Bush's hollow fiction of Iraq war (behind subscription wall)
Like a novelist who wishes to inject verisimilitude into his fiction, George W. Bush, US president, began his speech on Iraq with a reference to a historical fact all too tragically well known to his audience. The evocation of the monstrous crime of September 11 2001 served as his introduction to the spin that followed: that Iraq was complicit in 9/11 and thus, in effect, attacked the US; that the US had no choice but to defend itself against Iraq's aggression; and, finally, that if America does not fight terrorists in Iraq, they will swarm across the ocean to attack America.
Since fiction is not ruled by the same standards as history, Mr Bush was under no obligation to refer to his own earlier certitude about Iraqi "weapons of mass destruction" (or, rather, to their embarrassing absence), or to the inept sequel of the initially successful US military campaign; or to the fact that the occupation of Iraq is turning it into a huge recruitment centre for terrorists. Similarly, there was no need to deal with the perplexing fact that the Iraqi insurgency does not appear to be in "its last throes", or with the complex choices that the US now confronts.
Bush is not reality-based. We know it, but it's nice to see it on paper - in a respectable paper and under the signature of a respected member of the foreign policy establishment.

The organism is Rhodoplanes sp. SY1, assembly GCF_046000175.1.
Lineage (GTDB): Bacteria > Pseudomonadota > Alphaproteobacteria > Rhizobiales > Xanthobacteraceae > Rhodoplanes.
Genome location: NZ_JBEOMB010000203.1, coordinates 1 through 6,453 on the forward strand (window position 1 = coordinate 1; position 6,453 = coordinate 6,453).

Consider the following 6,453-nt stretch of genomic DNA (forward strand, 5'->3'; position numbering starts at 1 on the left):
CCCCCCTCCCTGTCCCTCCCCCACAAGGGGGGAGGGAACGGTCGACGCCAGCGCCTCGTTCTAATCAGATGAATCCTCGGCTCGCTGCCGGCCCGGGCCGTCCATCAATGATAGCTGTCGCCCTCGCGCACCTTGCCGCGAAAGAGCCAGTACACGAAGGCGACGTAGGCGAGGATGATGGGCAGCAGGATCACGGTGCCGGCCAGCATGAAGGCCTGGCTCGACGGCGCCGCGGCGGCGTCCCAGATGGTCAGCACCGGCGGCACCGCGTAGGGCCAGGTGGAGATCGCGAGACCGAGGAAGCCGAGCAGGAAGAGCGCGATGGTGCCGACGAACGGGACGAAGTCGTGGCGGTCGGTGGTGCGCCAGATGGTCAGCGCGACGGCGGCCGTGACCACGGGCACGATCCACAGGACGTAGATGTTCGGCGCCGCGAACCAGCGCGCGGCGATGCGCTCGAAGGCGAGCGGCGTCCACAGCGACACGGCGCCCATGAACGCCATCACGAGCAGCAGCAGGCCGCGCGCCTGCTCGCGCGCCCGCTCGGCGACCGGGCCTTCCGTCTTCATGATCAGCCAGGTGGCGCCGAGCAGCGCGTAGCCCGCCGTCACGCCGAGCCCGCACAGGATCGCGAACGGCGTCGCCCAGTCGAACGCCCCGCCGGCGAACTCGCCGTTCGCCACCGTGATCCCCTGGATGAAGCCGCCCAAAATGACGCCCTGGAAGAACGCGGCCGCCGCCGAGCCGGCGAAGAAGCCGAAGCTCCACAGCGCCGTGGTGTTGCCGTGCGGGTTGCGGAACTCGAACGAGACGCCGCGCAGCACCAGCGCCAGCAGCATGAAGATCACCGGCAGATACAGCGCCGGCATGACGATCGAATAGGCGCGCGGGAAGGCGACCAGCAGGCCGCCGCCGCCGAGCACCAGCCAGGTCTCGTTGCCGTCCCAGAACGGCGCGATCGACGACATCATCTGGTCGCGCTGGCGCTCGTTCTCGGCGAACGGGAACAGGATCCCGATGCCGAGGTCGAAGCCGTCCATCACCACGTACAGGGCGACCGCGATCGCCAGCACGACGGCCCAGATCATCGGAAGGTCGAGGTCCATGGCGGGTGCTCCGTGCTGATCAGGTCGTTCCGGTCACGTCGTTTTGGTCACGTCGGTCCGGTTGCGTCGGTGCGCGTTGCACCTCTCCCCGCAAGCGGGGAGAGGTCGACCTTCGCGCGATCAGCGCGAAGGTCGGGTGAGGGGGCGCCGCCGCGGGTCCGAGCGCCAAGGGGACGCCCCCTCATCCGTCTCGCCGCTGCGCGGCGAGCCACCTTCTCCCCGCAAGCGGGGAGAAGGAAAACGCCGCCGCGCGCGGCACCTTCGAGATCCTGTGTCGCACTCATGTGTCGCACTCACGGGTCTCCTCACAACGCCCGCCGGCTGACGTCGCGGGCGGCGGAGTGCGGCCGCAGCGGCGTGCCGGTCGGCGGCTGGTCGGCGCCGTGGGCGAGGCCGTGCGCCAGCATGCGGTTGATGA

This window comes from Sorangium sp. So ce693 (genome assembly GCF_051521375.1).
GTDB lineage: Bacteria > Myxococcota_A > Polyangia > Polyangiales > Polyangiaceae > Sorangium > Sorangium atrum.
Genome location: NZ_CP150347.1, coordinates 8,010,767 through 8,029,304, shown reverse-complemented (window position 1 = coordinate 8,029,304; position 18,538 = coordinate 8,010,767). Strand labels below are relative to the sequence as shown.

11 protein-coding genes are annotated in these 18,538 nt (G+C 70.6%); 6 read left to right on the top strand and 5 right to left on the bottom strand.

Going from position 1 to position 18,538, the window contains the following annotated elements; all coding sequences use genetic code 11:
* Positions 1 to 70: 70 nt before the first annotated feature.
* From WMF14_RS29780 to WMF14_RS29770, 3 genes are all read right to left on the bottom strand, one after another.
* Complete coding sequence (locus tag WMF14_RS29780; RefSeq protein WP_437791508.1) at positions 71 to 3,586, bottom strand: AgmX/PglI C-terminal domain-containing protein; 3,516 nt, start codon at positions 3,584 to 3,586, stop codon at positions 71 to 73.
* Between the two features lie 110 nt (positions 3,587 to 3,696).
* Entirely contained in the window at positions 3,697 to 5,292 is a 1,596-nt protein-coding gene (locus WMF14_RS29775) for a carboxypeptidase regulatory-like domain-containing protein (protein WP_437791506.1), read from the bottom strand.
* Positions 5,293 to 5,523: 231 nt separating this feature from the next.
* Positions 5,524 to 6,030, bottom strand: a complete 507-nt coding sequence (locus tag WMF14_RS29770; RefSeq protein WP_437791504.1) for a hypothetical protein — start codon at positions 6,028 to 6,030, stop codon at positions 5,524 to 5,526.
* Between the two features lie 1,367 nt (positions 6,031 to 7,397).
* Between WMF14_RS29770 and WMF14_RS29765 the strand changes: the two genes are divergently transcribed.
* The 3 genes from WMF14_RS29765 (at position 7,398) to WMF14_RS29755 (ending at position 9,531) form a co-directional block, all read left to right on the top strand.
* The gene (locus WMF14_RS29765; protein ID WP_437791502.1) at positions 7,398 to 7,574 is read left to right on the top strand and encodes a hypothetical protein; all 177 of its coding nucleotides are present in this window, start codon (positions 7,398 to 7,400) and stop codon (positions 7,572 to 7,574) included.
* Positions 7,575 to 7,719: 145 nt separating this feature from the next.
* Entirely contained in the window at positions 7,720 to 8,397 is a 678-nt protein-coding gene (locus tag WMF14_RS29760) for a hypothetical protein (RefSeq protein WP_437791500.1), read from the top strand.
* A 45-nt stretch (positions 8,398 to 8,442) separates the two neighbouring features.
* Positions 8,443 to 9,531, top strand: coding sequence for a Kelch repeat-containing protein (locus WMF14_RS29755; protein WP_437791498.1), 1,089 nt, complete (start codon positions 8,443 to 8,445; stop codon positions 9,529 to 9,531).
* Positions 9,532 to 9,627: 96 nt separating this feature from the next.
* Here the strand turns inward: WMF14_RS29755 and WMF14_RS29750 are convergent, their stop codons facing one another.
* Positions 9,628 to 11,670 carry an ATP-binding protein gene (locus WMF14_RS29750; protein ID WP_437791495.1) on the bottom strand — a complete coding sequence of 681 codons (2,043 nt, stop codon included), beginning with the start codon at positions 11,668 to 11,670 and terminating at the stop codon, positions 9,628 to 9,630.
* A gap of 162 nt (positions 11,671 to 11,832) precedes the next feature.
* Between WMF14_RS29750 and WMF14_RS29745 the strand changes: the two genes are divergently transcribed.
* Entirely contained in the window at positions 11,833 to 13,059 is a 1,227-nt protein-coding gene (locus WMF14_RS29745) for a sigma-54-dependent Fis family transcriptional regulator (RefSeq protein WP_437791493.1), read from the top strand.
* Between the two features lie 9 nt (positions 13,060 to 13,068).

But a more disturbing aspect of the speech was the absence of any serious discussion of the wider regional security problems and their relationship to the Iraqi conundrum. That connection poses the danger that America risks becoming irrelevant to the Middle East - largely through Mr Bush's own doing. Much depends on how long the US pursues unrealistic goals in Iraq. And on whether the US becomes seriously engaged in the Israeli-Palestinian peace process, on how the US relationship with Iran is managed and on how the advocacy of democracy in the Middle East is pursued.
The reality in Iraq is that 135,000 American soldiers cannot create a stable "democracy" in a society rent by intensifying ethnic and religious conflicts. US military commanders, contradicting Mr Bush, have publicly stated that the insurgency is not weakening. It is useful to recall in this regard Henry Kissinger's wise observation (made in regard to the war in Vietnam but pertinent here) that guerrillas are winning if they are not losing. The longer US troops are involved in Iraq, the more victory will remain "on the horizon" - that is, a goal that recedes as one moves towards it.
After recommending that serious attnetion be paid to the Israeli-Palestinian conflict, which he sees as a focal point for anger against the USA, and which would require serious pressure on both sides, he concludes:
The fictionalised account of America's war against terror in Iraq failed to take into account the reality that the conflict there mobilises hostility towards the US, that the persistence of the Israeli-Palestinian conflict stimulates regional anger against America, that continued US threats of "regime change" in Iran harden Iranian enmity towards the country and that heavy handed advocacy of democracy poses the risk of legitimising populist hostility toward the it. In explaining the causes of imperial failure, Arnold Toynbee ultimately ascribed it to "suicidal statecraft". Of course, he was dealing with history and not fiction.
Bush, a liar taking the USA on a suicidal path. Pretty strong stuff...